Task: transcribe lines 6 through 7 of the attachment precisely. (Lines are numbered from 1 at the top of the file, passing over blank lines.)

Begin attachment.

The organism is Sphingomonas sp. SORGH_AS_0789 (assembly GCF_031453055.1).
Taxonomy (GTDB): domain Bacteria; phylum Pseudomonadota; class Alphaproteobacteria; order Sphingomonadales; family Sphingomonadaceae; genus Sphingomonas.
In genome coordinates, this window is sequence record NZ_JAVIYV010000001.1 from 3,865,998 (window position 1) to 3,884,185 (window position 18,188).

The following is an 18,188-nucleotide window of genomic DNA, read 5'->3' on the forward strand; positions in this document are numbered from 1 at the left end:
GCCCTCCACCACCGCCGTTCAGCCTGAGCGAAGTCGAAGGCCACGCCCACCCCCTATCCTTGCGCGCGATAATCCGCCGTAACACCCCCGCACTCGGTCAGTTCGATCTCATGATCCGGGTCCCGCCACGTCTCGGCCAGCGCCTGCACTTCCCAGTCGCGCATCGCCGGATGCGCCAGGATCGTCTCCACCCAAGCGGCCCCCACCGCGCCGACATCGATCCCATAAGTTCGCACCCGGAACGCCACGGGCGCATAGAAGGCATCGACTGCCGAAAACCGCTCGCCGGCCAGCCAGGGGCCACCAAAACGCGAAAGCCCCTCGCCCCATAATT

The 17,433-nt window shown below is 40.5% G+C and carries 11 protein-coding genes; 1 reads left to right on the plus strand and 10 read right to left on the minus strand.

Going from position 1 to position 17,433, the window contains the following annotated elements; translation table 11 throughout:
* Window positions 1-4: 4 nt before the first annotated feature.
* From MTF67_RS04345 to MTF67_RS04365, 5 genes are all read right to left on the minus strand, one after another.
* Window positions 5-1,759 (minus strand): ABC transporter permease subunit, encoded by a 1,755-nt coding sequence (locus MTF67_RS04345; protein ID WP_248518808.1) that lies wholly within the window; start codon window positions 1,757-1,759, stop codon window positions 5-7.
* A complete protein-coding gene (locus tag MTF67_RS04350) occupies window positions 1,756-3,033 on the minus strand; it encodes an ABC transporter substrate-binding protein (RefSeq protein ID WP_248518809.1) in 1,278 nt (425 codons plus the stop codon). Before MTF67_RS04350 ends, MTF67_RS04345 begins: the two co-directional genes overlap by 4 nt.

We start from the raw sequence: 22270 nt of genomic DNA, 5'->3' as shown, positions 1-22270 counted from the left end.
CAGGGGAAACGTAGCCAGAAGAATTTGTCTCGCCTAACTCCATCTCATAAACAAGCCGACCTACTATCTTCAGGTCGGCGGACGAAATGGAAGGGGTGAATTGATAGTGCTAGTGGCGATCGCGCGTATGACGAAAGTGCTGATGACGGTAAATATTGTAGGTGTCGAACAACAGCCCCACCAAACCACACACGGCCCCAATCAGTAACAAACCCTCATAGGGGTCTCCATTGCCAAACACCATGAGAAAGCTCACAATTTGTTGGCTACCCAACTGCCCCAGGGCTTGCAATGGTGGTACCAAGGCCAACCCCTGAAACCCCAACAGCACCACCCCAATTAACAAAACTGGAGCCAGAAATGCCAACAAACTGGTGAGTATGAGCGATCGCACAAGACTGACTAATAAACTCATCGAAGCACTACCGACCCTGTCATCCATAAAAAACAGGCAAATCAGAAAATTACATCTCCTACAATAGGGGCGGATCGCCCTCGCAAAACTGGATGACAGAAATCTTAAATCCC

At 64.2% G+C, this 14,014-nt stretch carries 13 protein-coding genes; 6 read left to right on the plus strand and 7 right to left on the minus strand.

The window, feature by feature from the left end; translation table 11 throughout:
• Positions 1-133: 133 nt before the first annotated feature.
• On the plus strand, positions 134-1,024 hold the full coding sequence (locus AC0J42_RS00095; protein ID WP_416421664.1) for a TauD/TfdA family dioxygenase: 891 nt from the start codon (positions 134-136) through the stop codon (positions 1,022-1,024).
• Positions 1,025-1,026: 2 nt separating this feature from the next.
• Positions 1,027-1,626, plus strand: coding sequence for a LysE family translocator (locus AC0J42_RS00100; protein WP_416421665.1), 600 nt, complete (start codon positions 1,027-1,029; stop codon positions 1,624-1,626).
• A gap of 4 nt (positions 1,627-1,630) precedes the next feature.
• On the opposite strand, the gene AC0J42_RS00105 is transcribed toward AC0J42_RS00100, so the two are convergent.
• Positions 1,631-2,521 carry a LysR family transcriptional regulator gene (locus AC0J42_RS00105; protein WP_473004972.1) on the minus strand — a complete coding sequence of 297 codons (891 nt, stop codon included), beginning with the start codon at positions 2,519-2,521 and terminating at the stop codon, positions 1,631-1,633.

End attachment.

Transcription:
The 17,433-nt window shown below is 40.5% G+C and carries 11 protein-coding genes; 1 reads left to right on the plus strand and 10 read right to left on the minus strand.

Going from position 1 to position 17,433, the window contains the following annotated elements; translation table 11 throughout: